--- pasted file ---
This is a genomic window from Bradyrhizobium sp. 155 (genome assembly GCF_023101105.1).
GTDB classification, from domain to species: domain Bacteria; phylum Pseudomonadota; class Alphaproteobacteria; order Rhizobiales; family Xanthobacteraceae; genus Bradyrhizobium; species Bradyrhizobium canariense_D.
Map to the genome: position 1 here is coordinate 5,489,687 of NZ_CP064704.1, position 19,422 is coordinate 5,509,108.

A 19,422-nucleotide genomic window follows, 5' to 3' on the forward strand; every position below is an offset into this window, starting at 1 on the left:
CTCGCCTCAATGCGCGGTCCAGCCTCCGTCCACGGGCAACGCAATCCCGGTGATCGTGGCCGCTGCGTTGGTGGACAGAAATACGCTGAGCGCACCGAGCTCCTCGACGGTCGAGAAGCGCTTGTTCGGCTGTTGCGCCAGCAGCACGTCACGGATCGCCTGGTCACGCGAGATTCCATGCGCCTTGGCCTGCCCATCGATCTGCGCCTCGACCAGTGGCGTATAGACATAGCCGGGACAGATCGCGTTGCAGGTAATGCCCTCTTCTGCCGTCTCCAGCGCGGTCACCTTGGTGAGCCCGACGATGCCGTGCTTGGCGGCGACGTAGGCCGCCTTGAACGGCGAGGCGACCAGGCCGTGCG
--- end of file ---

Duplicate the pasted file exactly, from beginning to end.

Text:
This is a genomic window from Bradyrhizobium sp. 155 (genome assembly GCF_023101105.1).
GTDB classification, from domain to species: domain Bacteria; phylum Pseudomonadota; class Alphaproteobacteria; order Rhizobiales; family Xanthobacteraceae; genus Bradyrhizobium; species Bradyrhizobium canariense_D.
Map to the genome: position 1 here is coordinate 5,489,687 of NZ_CP064704.1, position 19,422 is coordinate 5,509,108.

A 19,422-nucleotide genomic window follows, 5' to 3' on the forward strand; every position below is an offset into this window, starting at 1 on the left:
CTCGCCTCAATGCGCGGTCCAGCCTCCGTCCACGGGCAACGCAATCCCGGTGATCGTGGCCGCTGCGTTGGTGGACAGAAATACGCTGAGCGCACCGAGCTCCTCGACGGTCGAGAAGCGCTTGTTCGGCTGTTGCGCCAGCAGCACGTCACGGATCGCCTGGTCACGCGAGATTCCATGCGCCTTGGCCTGCCCATCGATCTGCGCCTCGACCAGTGGCGTATAGACATAGCCGGGACAGATCGCGTTGCAGGTAATGCCCTCTTCTGCCGTCTCCAGCGCGGTCACCTTGGTGAGCCCGACGATGCCGTGCTTGGCGGCGACGTAGGCCGCCTTGAACGGCGAGGCGACCAGGCCGTGCG